FOOTBALL FAR FROM HOME — Jeff Miller, shown at left with his son Benjamin and Jimmy’s Old Time Tavern owner Jimmy Cirrito, conducted a book signing at the Herndon, Va. bar on Sept. 30. Photo submitted by Jeff Miller.
SPRINGVILLE — Jeff Miller of Springville decided to be a writer when he was 10 years old. Forty years later, his fourth book is coming out and publishers now approach him to write books, rather than the other way around.
Miller is the author of several books on football, “Buffalo’s Forgotten Champions: The Story of Buffalo’s First Professional Football Team and the Lost 1921 Title,” “Game Changers: The Greatest Plays in Buffalo Bills Football History,” “Rockin’ the Rockpile: The Buffalo Bills of the American Football League” and one book about his hometown, “The Icemen Cometh: The History of the Natural Ice Industry at Lime Lake, New York, 1880 – 1925.”
ULTIMATE BILLS PUBLICATION — Jeff Miller’s “100 Things Bills Fans Should Know and Do Before They Die” is now available for purchase.
His latest book, “100 Things Bills Fans Should Know and Do Before They Die” is now available from Triumph Books.
Miller, who works as the coordinator of support and employment at the Cantalician Center, a Catholic center in Buffalo that helps find and provide jobs and opportunities for people with disabilities, said he is a “historian and writer first” who stumbled into writing about football, by accident.
“I was going to write a book about the Civil War and I was at the Buffalo [and Erie County Public] Library, waiting my turn for the microfiche machine, when I saw a photo of this football team from the 1920s,” he said.
“At the same time, I saw in the news that this guy who had been a part of it had turned 99 years old and I thought, ‘It can’t be a coincidence that I’m seeing all this stuff,’ so I contacted him about doing an essay about it.”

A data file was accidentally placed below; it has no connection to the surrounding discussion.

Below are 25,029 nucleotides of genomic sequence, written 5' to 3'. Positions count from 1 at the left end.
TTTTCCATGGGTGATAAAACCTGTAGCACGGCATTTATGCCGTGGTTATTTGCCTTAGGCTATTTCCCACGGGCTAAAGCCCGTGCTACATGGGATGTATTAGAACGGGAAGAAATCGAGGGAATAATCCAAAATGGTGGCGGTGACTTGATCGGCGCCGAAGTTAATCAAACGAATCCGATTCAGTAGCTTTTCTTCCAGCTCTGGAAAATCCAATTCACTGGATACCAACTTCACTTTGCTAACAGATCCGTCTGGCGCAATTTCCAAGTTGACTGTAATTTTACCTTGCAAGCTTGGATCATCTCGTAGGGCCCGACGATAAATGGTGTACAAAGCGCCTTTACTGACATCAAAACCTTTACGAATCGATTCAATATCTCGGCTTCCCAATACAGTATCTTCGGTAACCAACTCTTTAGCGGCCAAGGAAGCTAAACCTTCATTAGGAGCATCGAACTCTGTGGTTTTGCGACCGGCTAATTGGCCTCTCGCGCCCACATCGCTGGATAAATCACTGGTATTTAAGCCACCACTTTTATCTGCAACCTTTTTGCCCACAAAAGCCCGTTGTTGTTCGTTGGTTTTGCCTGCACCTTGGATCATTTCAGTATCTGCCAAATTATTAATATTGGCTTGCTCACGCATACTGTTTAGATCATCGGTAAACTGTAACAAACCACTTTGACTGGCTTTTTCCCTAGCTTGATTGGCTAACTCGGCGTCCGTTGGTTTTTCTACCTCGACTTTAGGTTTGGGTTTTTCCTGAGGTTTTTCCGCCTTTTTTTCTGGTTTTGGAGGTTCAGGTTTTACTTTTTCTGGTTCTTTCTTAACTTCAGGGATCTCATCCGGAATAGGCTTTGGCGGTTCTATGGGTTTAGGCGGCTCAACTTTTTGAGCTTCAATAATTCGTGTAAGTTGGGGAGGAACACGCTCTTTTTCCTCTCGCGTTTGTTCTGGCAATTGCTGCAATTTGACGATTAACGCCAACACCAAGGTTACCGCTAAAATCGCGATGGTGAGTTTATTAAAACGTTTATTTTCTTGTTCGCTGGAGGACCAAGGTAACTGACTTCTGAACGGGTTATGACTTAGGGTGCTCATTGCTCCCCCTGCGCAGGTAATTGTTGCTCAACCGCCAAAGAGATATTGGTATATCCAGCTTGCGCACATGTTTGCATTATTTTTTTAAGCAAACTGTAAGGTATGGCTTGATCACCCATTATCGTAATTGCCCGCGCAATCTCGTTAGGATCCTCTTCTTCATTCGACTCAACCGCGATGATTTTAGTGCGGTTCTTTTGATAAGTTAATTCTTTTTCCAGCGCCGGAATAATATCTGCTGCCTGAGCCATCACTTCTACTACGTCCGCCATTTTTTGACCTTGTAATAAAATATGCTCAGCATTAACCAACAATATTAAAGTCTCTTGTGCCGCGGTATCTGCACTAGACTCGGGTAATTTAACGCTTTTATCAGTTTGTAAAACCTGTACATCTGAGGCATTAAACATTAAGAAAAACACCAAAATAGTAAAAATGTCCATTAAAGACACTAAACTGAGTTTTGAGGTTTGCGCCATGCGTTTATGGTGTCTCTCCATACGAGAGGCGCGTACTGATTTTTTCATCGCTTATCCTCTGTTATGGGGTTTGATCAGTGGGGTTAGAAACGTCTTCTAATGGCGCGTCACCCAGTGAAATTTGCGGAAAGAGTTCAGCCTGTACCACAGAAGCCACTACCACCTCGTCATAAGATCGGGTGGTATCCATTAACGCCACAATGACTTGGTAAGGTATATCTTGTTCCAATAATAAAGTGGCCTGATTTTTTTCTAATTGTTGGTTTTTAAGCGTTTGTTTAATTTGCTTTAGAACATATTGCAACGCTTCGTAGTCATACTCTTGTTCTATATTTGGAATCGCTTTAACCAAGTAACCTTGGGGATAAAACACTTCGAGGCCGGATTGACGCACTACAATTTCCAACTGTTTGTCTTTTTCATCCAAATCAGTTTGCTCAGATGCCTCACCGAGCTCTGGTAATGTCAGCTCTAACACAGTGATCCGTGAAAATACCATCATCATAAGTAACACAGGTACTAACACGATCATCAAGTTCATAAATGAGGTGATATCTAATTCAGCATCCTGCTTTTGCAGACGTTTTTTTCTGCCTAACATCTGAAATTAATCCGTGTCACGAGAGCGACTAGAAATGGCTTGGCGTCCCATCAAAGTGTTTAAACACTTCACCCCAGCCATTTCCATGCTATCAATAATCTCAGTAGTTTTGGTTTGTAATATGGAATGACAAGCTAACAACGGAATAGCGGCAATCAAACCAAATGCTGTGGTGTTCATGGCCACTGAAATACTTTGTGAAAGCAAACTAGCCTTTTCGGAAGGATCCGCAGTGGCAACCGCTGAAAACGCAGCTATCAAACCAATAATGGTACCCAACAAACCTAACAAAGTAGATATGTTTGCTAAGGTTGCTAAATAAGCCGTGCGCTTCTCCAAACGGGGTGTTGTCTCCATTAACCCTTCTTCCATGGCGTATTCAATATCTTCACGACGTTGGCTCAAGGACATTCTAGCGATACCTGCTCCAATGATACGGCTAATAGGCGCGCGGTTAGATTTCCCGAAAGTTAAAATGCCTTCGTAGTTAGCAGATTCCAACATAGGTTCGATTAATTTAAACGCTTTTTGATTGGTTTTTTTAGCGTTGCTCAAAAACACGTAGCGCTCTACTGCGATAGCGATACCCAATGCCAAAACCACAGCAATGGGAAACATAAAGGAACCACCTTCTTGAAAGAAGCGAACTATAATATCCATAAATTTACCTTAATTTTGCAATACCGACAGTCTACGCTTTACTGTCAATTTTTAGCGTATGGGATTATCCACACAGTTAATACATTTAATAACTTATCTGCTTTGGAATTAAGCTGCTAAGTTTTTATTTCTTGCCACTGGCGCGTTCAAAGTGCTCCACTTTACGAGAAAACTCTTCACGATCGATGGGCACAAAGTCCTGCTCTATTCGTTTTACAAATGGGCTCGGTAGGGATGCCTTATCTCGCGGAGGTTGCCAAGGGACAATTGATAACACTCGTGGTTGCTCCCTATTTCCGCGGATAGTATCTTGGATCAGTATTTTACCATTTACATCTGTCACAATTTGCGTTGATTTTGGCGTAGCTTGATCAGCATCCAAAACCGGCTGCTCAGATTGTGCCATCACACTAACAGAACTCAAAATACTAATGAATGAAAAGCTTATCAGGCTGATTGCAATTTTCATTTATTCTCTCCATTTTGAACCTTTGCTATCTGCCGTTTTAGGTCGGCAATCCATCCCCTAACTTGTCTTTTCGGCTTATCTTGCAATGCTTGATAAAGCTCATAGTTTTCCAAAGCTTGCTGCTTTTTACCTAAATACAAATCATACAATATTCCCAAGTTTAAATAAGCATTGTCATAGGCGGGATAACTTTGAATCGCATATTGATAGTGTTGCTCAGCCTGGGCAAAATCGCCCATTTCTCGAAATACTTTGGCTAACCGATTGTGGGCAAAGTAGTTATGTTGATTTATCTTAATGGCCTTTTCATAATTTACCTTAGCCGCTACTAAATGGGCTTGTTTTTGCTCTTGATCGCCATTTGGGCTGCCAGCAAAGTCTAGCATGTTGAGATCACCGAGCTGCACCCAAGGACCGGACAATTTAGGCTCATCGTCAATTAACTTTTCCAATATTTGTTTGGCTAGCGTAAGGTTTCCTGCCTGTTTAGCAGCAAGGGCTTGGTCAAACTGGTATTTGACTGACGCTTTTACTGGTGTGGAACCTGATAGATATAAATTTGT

As Miller continued to research, he said it turned into a book. A lifelong football fan, Miller said that “one thing led to another” as he became more and more involved in the niche market of football writing.
“The market is very small. I’m not going to get to retire on what I make writing these books,” Miller said, with a smile. He belongs to the Professional Football Researchers Association and said that, when the historians get together, as they did at a gathering last summer, the same sort of “good-natured ribbing” goes on between them as does between football fans, as a whole.
“We tease each other about which teams we [are experts on],” Miller said. “Just like other fans.”
Marv Levy, the man who led the Buffalo Bills to four consecutive Super Bowl appearances and six American Football League East titles in his 12 seasons as head coach, wrote the foreword to Miller’s latest book. Miller also worked with Levy on “Game Changers,” a partnership the author also said “happened by accident.
“I had seen other books about the 50 greatest plays [of other teams] and noticed there wasn’t one for the Bills, so I pitched the idea to Triumph. They asked if I would mind writing it with Marv Levy and I was like, ‘Oh, no. I guess I wouldn’t mind,’” Miller relayed, with a laugh.